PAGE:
The first video listed above gives a very linear description of what a leader should not be, but can be guilty of becoming. I hate leaders are that headstrong, self righteous, power-tripping, sanctimonious jerk who thinks that their feelings are the only ones that count.
The second video is about a horseman named Dennis Reis. Dennis Reis is a genius practitioner of natural horsemanship. As you can see from his video, his words are encouraging, his smile never leaves his face, and he is genuinely proud and pleased to give people credit where credit is do. I chose Dennis Reis as a shining example of who a leader should be, not just because I am a follower of his natural horsemanship practices as is my horse riding instructor, but because I had the indescribable pleasure of spending a weekend with Dennis and his wife Deborah. I, along with about twenty others, were able to witness firsthand his generosity and almost tangible spirit of leadership, encouragement, and selflessness. Mr. Reis worked with about four different people who were having “horse issues”. I remember so distinctly one moment, when he said to a young woman, “You have to be his (the horse’s) leader. If you are his leader, you will have to correct him sometimes. You can correct and encourage, or you can correct and discourage.” He then took her on a step by step pattern to correct her horse firmly when needed, but then love him immediately following, showing that her correction was out of love and desire to keep both of them safe and working together as a team.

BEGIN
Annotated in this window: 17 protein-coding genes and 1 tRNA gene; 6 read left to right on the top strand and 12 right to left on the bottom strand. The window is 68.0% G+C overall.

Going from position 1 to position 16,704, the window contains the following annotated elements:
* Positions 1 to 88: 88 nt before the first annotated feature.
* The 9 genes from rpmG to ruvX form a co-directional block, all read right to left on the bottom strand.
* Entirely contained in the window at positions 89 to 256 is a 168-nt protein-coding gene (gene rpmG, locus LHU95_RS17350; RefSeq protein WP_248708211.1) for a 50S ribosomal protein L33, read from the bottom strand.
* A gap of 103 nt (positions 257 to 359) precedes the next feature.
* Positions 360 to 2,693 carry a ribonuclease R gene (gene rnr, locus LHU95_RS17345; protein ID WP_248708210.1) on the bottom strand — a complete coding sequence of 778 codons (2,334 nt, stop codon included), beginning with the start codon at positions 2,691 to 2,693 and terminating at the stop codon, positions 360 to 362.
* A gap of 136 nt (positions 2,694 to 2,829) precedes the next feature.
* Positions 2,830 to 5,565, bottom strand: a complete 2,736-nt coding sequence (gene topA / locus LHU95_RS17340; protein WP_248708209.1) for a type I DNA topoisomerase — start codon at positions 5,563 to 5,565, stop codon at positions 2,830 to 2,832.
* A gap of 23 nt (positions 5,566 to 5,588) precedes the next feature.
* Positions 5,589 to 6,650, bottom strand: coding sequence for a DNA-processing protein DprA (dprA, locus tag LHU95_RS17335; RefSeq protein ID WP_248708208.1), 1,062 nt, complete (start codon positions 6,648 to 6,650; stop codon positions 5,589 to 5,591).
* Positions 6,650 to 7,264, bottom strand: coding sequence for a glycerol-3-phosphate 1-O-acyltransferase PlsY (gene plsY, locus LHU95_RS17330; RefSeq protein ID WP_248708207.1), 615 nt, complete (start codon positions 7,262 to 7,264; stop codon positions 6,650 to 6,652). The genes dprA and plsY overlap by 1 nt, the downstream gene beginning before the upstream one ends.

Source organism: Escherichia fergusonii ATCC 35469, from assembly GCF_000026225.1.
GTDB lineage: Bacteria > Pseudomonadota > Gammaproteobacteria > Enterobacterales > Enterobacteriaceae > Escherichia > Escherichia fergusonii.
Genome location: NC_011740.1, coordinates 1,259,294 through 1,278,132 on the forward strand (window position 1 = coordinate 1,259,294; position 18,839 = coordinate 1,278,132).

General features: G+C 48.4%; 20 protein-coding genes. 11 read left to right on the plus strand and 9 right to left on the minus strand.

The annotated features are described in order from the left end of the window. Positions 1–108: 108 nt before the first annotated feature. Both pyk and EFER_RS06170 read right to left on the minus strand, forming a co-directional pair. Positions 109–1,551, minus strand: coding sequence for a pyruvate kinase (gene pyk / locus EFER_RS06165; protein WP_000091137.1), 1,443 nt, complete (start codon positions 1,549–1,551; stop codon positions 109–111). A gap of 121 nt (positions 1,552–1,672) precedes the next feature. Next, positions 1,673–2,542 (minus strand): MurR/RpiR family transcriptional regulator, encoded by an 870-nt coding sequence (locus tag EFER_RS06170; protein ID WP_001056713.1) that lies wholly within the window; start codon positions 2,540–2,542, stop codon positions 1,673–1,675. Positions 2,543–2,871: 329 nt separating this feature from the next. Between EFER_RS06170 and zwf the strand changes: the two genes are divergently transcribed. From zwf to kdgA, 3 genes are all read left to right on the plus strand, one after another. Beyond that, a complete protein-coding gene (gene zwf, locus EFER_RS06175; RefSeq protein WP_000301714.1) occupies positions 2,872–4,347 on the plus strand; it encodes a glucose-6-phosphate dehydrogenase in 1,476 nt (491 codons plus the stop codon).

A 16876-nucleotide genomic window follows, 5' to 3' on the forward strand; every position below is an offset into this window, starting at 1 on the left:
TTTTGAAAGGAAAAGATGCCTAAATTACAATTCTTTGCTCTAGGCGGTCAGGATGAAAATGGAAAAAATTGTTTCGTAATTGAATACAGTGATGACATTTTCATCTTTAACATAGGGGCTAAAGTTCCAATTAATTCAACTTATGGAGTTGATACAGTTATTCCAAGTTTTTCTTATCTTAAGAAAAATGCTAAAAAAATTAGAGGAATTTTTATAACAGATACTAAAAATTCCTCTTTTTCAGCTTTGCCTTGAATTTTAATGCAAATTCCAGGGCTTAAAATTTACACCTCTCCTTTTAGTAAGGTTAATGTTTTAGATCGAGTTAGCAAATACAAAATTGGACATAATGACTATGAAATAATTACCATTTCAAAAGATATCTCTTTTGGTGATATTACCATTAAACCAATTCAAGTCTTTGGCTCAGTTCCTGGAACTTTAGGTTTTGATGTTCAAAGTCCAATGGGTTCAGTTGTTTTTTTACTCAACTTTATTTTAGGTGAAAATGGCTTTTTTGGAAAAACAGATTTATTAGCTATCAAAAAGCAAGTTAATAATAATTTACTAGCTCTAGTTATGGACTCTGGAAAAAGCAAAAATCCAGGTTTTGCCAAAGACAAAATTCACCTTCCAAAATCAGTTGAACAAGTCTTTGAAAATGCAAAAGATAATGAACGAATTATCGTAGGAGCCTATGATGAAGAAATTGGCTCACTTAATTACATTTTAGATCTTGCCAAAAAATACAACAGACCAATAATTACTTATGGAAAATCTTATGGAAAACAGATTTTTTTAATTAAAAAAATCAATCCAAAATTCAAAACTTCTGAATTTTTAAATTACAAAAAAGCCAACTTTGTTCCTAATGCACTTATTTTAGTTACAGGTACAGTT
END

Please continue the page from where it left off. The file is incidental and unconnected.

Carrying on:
The Dennis Reis natural horsemanship techniques have become more noticeable to me as I practice them, not just with horses, but in my life with my fellow co workers and family. The reason that one “scene” from that weekend stands out to me is because that is a great motto for any leader to follow. It is important to encourage as much as possible and make sure that everyone who is being led by you knows that you are just as interested in making them look good as making yourself look good. It is important that they feel appreciated and not belittled over the slightest error. And it is important that when the need for correction or improvement should be addressed that the leader is just as willing to listen and encourage as opposed to dismiss and discourage.